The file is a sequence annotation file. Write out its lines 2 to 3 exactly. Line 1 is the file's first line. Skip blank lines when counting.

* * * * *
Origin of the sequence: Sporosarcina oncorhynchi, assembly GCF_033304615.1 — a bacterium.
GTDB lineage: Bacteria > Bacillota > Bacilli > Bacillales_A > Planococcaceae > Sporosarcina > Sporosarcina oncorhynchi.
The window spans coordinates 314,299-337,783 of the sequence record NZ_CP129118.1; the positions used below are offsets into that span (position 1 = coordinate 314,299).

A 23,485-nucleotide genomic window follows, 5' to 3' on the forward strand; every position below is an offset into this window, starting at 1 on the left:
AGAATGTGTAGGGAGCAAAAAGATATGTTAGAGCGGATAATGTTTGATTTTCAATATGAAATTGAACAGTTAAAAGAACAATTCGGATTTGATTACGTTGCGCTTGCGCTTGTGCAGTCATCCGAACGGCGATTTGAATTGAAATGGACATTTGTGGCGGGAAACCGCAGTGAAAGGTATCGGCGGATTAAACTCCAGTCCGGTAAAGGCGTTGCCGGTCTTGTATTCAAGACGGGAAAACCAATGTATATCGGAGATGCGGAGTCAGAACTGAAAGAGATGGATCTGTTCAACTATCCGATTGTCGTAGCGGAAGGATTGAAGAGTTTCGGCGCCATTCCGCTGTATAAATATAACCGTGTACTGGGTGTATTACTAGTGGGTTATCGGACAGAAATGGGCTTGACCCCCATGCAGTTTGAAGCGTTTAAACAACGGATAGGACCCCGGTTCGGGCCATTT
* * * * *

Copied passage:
GTDB lineage: Bacteria > Bacillota > Bacilli > Bacillales_A > Planococcaceae > Sporosarcina > Sporosarcina oncorhynchi.
The window spans coordinates 314,299-337,783 of the sequence record NZ_CP129118.1; the positions used below are offsets into that span (position 1 = coordinate 314,299).